Of course, neither is murder because they are not homicides, but it is strongly suggested that these were instances of abetment of suicide, which, again, they are not for want of the legal prerequisite of intent on the part of the Principal.

The Principal points out to Rancho that he could not be blamed if a student fails to take the pressure of studies, which all other students do. Naturally, the intention of the Principal is to make the students study harder and not to push any of them to commit suicide. And if a student does so, it is because of his own inability to adapt and respond. Nobody else can be blamed for it unless the intent to abet suicide is shown. It is much the same thing that the Supreme Court said in State of West Bengal v. Orilal Jaiswal, (1994) 1 SCC 73:

If it appears to the Court that a victim committing suicide was hypersensitive to ordinary petulance, discord and difference in domestic life quite common to the society to which the victim belonged and such petulance, discord and difference were not expected to induce a similarly circumstanced individual in a given society to commit suicide, the conscience of the Court should not be satisfied for basing a finding that the accused charged of abetting the offence of suicide should be found guilty.

Again, recently, in Gangula Mohan Reddy v. State of Andhra Pradesh, Criminal Appeal no. 1301 of 2002 (Decided on January 5, 2010), insisting on the presence of clear mens rea the Supreme Court ruled:

The intention of the Legislature and the ratio of the cases decided by this court is clear that in order to convict a person under section 306 IPC there has to be a clear mens rea to commit the offence. It also requires an active act or direct act which led the deceased to commit suicide seeing no option and this act must have been intended to push the deceased into such a position that he committed suicide.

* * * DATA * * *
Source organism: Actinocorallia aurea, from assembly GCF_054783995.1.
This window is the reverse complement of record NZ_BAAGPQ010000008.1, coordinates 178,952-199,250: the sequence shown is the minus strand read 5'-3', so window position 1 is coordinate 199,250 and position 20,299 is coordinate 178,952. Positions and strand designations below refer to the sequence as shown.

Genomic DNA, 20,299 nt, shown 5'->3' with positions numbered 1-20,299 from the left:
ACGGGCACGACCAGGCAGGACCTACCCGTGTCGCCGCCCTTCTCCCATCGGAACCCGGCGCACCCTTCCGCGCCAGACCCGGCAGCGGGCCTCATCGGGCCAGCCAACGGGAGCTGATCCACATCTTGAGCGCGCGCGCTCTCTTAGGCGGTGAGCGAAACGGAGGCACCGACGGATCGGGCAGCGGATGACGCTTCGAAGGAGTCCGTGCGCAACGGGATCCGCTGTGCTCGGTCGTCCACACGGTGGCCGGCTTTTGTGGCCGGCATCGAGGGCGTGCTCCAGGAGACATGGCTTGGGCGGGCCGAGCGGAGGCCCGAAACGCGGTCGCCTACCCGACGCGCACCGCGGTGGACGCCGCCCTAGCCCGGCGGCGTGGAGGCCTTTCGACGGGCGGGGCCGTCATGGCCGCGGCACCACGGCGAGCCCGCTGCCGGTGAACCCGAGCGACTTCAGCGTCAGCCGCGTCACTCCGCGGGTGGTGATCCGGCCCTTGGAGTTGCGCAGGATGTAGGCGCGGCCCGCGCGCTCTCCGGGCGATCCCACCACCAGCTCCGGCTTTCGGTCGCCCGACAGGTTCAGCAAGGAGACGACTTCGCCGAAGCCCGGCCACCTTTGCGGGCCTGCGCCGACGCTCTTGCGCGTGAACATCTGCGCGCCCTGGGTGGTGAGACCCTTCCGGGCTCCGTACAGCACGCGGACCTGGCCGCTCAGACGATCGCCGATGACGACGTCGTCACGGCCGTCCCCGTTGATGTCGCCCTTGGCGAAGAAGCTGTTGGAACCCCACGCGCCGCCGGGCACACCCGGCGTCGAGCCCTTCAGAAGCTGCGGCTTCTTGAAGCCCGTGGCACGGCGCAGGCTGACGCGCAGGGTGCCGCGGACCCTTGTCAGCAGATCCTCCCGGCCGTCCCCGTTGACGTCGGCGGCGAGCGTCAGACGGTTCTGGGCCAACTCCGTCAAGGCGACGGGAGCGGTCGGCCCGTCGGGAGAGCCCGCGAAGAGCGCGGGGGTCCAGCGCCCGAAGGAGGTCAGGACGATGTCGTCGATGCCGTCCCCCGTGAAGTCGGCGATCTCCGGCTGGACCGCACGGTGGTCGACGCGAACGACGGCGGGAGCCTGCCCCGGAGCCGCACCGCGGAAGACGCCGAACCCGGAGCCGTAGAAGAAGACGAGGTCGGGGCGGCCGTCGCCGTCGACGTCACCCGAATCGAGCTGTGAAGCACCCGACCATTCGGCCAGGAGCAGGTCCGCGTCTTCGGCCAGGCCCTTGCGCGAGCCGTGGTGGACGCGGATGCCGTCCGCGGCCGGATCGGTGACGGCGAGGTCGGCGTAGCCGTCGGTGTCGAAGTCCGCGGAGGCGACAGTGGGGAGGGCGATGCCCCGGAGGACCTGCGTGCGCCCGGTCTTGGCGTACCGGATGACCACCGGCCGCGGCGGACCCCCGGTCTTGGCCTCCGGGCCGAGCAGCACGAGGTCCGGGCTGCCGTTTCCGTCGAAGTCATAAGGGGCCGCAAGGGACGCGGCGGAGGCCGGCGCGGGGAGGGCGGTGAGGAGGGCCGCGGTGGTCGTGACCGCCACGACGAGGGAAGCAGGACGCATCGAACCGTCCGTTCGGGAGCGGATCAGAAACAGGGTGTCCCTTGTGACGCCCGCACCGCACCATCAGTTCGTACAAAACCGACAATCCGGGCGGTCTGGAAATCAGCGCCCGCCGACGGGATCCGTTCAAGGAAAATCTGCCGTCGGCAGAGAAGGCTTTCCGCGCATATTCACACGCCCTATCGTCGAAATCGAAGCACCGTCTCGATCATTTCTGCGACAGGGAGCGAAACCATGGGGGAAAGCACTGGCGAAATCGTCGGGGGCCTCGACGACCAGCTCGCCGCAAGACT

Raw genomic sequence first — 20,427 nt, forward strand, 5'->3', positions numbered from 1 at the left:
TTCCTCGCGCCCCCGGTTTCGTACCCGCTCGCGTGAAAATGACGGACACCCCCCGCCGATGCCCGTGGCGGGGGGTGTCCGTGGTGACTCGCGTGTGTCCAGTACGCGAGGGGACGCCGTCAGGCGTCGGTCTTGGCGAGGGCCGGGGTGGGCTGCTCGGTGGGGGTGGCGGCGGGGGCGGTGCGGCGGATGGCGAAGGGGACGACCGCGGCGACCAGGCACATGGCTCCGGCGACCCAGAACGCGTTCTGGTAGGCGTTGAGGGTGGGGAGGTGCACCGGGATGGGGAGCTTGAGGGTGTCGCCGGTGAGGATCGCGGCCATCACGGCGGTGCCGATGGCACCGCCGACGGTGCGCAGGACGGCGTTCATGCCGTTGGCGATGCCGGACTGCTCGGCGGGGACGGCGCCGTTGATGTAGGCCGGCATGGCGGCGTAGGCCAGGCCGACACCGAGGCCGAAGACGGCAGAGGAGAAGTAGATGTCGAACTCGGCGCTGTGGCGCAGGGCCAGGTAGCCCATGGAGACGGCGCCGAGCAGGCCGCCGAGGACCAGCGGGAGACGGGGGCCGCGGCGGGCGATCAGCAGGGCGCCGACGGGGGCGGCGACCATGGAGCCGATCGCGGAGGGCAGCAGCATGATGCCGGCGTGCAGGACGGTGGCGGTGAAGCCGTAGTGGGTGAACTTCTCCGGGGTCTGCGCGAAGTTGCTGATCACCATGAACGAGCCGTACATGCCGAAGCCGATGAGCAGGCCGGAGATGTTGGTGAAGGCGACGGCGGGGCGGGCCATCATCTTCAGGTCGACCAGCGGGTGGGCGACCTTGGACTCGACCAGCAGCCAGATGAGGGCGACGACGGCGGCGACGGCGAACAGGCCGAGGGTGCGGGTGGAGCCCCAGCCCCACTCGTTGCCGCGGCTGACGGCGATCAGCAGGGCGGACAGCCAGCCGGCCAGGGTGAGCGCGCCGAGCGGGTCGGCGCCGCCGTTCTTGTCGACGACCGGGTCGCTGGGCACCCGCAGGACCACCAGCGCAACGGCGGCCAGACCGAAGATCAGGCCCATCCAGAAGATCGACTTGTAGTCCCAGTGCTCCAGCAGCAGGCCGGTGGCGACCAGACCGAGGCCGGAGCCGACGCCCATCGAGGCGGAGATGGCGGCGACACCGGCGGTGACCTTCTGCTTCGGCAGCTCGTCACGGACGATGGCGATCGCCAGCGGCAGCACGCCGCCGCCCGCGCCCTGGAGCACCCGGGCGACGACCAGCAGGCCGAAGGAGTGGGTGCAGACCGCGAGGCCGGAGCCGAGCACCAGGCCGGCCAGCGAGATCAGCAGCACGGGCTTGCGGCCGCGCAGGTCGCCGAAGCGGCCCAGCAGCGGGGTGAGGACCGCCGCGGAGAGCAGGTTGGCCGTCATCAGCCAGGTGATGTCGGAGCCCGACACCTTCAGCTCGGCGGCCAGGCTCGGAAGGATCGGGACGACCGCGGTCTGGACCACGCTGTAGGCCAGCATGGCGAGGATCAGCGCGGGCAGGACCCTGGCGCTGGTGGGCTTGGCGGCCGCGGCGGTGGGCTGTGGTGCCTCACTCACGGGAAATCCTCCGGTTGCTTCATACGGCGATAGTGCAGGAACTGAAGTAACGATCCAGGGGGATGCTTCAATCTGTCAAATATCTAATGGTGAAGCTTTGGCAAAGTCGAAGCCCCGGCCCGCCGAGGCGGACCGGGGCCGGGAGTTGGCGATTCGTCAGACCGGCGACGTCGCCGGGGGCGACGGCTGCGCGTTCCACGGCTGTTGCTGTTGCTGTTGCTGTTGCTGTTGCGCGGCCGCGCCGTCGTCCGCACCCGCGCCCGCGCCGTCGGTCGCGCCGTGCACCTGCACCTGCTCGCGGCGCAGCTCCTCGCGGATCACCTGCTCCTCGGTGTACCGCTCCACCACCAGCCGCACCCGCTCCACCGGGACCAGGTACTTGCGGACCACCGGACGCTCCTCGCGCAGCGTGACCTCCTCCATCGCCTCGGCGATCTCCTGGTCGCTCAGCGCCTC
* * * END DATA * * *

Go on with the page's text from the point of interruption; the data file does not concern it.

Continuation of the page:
In SPS Rathore case, it is quite clear that the deceased was harassed by all means and Rathore used all his influence to ensure that life was made a living hell for her and her family, which led her to commit suicide. The harassment and suicide are, therefore, connected. However, the legal question is whether or not Rathore intended the harassment to lead to suicide by the deceased.

A related question that is sure to arise is what did Rathore stand to gain from the death of the deceased? What could possibly be the motive to abet suicide? Perhaps, Rathore wanted to harass the family into silence. What additional purpose could the deceased’s death serve? Unless and until the investigators find convincing answers to these questions well supported by concrete evidence, Rathore’s conviction for abetment of suicide is very likely to remain a fond dream.


Kurbaan: Unapologetic, glossless take on terrorism

The opening credits with flashing images of wires, electronic devices, detonators and a swinging yellow bulb in a dingy workshop supported by thumping musical beats for a background score set the pace of the movie right at the onset and prepare the viewer for the gory things to come. The credits end with the dying glow of the bulb’s filament that soon sinks into visual non-existence leaving cold, deathly darkness behind hinting at the sad and perplexing reality of our violent times.